Miss G has been obsessed with the Princess and the Frog for a while now, so I’m surprised it’s taken me this long to introduce her to the delights of New Orleans cuisine.
This easy healthy recipe for sausage and shrimp gumbo takes the best of both creole and cajun versions and combines to make a delicious and flavourful meal with plenty of leftovers.
While researching the rich history of gumbo, Miss G and I noticed some variations between traditional cajun versus traditional creole versions:
Cajun gumbo starts with a dark brown roux (mixture of fat and flour) that involves a careful watch and constant stirring to avoid scorching. It contains no tomatoes, and often packs a bit more heat, although garlic and thyme are common. It uses andouille sausage, pork sausages preserved using a mixture of salt and smoke.
Creole gumbo often has a much lighter (and quicker) roux, made with butter not oil, and often uses tomatoes. They have a thick and rich sauce, and use a variety of herbs and spices rather than heat-packing spices and sauces. Pork is not as heavy a focus.
Both versions start with a fat and flour roux, rely on okra for it’s thickening properties (a tastier alternative to corn starch), involve low and slow cooking, and often use shrimp in addition to another meat. They also both use the “holy trinity” of celery, onions, and bell peppers as a base.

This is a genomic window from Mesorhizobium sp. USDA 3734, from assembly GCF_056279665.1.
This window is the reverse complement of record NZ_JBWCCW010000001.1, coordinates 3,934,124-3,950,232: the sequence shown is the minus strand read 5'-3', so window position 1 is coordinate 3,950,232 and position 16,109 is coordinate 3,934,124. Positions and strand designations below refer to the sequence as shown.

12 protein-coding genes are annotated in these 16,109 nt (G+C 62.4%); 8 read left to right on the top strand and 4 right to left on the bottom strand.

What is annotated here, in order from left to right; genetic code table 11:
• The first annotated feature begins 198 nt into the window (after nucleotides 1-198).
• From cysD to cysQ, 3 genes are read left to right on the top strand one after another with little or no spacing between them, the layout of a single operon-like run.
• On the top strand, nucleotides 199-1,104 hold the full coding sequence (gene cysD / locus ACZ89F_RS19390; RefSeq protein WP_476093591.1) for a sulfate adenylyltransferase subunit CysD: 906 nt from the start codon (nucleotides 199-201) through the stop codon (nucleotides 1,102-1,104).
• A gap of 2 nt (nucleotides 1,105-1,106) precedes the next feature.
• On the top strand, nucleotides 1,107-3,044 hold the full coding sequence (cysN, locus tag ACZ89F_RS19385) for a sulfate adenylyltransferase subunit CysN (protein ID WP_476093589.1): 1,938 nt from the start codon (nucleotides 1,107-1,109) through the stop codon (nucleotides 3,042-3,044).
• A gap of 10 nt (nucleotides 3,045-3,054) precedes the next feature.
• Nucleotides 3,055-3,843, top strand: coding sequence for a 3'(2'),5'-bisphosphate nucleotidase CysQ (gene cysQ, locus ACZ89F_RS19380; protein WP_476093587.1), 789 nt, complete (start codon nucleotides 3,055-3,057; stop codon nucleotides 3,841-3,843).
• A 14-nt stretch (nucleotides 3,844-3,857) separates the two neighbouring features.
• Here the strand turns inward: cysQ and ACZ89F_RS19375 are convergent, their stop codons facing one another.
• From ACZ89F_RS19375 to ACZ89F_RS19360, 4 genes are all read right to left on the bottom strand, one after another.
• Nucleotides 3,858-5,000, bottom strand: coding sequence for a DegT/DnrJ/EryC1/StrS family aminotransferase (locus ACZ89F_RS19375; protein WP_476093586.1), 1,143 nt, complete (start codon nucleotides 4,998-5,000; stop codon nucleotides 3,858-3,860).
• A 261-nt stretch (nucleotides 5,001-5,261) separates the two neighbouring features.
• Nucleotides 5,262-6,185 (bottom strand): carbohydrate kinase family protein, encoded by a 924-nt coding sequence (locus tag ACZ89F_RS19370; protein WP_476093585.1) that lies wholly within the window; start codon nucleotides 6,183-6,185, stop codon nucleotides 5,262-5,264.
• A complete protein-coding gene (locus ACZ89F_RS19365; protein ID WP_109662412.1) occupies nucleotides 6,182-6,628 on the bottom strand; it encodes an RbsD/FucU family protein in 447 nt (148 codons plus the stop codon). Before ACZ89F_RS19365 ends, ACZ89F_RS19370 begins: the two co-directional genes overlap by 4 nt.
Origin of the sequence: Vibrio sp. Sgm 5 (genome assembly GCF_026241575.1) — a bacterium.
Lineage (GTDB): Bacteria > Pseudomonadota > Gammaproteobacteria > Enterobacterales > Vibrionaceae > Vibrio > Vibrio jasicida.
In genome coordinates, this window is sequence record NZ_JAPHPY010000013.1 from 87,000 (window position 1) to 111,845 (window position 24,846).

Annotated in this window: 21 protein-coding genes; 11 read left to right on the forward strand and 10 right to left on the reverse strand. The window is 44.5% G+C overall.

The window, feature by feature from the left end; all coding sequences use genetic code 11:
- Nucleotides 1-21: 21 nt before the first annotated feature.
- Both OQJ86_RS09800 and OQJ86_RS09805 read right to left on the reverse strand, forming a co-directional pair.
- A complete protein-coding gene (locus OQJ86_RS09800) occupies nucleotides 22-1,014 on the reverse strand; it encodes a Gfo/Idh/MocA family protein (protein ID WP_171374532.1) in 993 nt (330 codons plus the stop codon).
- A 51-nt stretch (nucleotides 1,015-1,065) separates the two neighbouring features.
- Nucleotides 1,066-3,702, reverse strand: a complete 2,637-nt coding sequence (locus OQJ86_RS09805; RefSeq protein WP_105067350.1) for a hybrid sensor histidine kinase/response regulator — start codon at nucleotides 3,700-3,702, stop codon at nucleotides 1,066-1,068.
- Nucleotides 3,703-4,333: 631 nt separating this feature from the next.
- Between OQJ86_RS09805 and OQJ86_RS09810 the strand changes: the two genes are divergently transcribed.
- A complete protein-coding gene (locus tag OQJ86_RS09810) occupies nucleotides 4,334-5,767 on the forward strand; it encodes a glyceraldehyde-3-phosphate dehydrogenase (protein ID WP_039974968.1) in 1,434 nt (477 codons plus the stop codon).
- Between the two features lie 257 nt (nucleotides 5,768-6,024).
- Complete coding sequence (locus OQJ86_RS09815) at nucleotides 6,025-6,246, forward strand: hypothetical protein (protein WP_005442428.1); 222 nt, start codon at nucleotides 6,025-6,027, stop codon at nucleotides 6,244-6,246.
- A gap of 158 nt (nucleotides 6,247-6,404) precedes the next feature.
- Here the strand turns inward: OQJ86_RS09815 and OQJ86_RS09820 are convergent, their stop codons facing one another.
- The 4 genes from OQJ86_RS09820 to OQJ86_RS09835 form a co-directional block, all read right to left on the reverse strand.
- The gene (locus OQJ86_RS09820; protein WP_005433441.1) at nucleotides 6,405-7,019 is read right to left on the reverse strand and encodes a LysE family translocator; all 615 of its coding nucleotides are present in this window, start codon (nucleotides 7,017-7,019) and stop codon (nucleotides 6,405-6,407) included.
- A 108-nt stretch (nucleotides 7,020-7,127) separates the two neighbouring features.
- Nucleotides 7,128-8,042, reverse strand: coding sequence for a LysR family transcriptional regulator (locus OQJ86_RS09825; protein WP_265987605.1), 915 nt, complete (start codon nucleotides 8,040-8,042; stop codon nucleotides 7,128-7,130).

Looking at the similarities and differences, we really couldn’t decide which tradition to follow, so we picked what appealed to us from both and created a gumbo that successfully marries the two traditions and packs some major flavour.
The flavour of this dish is hard-won, with careful cooking of the roux and layers of flavour added to the pot over time. Fresh, quality ingredients and fresh herbs and spices will make all of the difference. (You can used dried herbs, just make sure they still have flavour!)
We incorporated lots of meat and vegetables into our dish so that we would have leftovers for a few days – and just like with most one pot meals or soups, the taste of this dish only improves over a day or two.
(Ok, this recipe technically involves two pots, but most of the action is happening in just one of them.)
You can serve this without any grains (and use a gluten-free flour for the roux) if you’d like to keep it paleo, but we tend to serve ours over brown rice. You can also use grits, quinoa, or couscous – or just eat it plain.
Whatever you do, eat it hot with lemon wedges, extra seasoning, and hot sauce on the side when you’re in the mood for some great southern comfort food!